Smoking, Asbestos, and Asbestosis Increases Risk for Lung Cancer

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Smoking is well-documented as one of the leading causes of lung cancer. Some research indicates that as many as 90% of all cases of lung cancer are caused by chronic cigarette or cigar smoke exposure. What is less well-known and well-documented is asbestos’s connection to lung cancer.

Asbestos Damages Lungs, Too

While smoking may be responsible for the vast majority of lung cancer cases, long-term exposure to asbestos may have just as heavy an impact on lung cancer risk. Those that work with insulation manufactured before the asbestos ban, whether making it, installing it, or now removing it, have a much higher chance of being exposed to asbestos, especially in the long term.

These people have a much higher risk of developing diseases like asbestosis, which is characterized by heavy scarring in the lungs. This, in turn, can further raise the risk for lung cancer, as it causes damage similar to smoking.

Lung Cancer Rates Rise When Smokers Are Exposed to Asbestos

In studies concerning individuals who both smoke and have chronic asbestos exposure, researchers found that those who had both of these risk factors were much more likely to develop lung cancer than those who were either not exposed to asbestos (but did smoke) or did not smoke (and were never exposed to asbestos). The longer someone was exposed to asbestos, the higher their risk of developing lung cancer.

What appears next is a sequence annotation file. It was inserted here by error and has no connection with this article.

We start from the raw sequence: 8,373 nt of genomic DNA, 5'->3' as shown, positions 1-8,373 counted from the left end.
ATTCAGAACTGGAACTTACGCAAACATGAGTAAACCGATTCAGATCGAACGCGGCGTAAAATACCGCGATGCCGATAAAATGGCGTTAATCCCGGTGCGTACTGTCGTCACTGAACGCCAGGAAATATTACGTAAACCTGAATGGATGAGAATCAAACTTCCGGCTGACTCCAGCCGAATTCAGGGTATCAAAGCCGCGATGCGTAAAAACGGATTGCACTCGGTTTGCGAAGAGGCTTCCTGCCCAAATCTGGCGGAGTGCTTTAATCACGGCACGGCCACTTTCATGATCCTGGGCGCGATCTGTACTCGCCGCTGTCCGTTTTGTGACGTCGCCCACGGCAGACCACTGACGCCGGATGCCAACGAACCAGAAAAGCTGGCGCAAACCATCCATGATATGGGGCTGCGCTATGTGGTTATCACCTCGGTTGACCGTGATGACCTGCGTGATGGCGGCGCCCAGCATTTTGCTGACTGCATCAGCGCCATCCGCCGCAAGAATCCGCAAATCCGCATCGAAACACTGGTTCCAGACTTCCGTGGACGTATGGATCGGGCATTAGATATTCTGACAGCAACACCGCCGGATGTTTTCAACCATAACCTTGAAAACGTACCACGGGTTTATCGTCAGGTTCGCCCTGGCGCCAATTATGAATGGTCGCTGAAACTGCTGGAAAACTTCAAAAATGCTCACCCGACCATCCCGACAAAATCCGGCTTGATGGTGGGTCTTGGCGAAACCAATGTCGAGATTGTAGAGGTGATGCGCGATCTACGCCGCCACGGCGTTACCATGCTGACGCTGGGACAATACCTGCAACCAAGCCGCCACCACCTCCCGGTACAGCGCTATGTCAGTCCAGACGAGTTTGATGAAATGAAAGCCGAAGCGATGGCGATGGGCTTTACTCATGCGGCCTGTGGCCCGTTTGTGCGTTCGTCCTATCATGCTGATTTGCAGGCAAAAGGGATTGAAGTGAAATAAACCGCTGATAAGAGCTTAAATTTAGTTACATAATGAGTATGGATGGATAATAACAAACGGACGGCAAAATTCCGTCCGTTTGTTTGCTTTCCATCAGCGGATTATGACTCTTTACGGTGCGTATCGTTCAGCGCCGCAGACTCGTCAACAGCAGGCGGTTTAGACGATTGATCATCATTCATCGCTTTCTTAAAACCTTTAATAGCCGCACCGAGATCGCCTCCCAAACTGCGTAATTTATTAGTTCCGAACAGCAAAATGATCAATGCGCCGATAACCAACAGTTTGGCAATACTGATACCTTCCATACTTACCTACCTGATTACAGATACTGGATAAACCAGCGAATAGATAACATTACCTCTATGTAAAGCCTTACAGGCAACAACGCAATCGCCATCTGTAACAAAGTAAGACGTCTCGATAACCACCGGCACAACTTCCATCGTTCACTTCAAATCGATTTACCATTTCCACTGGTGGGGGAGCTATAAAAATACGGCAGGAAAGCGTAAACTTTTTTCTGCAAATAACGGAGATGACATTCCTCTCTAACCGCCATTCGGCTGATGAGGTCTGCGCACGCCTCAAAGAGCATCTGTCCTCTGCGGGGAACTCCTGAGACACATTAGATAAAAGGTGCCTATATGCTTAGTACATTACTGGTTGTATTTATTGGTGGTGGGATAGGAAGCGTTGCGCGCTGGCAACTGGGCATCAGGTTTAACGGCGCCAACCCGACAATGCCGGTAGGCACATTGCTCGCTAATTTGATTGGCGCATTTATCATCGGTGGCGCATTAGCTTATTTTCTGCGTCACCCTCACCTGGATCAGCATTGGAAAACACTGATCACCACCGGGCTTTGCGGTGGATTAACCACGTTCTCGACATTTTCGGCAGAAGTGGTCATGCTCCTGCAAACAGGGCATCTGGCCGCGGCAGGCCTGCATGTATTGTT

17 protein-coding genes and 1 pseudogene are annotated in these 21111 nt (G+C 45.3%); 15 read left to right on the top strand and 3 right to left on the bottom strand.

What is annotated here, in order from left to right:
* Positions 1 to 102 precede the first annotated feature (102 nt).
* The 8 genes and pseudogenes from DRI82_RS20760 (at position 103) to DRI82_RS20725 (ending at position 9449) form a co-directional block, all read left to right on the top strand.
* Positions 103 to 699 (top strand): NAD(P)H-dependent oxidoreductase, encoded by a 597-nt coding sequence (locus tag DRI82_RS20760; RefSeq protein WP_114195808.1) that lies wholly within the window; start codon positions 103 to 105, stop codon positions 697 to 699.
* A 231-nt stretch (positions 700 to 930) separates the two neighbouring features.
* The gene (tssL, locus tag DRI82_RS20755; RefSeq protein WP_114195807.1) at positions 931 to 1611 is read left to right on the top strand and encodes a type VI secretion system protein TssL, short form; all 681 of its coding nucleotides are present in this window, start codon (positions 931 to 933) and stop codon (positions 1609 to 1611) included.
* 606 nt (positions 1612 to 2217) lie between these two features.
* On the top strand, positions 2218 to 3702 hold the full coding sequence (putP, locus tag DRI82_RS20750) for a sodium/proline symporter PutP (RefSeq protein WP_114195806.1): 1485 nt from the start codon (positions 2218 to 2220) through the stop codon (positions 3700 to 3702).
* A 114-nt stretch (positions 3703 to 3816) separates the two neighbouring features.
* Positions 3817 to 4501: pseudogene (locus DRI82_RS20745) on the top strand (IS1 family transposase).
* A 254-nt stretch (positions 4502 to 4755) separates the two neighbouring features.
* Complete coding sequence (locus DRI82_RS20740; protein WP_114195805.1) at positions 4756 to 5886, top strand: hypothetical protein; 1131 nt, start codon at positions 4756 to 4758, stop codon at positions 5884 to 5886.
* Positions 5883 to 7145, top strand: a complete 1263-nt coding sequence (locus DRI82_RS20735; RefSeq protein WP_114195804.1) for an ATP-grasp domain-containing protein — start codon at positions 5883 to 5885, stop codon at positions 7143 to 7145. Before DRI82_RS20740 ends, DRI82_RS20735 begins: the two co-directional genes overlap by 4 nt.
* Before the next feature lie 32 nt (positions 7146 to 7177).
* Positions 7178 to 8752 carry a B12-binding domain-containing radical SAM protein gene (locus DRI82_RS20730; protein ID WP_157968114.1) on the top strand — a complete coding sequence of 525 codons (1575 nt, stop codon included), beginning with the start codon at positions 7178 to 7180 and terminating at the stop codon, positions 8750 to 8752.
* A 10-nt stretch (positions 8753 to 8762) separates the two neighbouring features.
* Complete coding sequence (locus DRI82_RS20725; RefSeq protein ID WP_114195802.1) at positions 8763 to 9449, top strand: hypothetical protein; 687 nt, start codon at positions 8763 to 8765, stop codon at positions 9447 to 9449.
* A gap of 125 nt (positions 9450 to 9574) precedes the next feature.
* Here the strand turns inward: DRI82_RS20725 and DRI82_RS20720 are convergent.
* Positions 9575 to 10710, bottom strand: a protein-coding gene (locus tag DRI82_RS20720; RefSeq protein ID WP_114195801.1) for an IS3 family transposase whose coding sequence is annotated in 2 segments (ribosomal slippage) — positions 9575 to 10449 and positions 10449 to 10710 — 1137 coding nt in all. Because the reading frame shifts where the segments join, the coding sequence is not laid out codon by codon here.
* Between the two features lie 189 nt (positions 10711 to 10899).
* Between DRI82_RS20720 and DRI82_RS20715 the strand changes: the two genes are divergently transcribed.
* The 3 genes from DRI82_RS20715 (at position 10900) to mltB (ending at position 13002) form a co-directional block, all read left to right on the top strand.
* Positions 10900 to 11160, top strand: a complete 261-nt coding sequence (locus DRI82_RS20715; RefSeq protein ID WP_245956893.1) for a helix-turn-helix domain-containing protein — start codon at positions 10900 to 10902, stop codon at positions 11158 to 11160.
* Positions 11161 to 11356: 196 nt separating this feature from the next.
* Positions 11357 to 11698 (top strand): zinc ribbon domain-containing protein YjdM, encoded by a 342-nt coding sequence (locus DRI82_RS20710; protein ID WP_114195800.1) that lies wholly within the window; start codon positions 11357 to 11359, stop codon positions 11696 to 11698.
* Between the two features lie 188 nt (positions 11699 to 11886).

Even those who has stopped smoking, classified as former smokers, still had a much higher chance of developing lung cancer, when combined with asbestos exposure, than those who were just exposed to asbestos. This led the researchers to conclude that more than a quarter of all lung cancer cases could be attributed to both long-term smoking and long-term asbestos exposure.

Quitting Smoking Can Decrease Risk of Lung Cancer

While the damage does persist, even after a person stops smoking, in general, a person who had quit smoking had half the chance of developing lung cancer, compared to someone who was still currently smoking, even with high asbestos exposure, according to the most recent studies.

It seems that there is a link between asbestosis and lung cancer, there does not seem to be a connection between smoking and an increased risk of mesothelioma, even though mesothelioma is often viewed as a hyper-aggressive form of cancer that occurs in the lining of the lungs.

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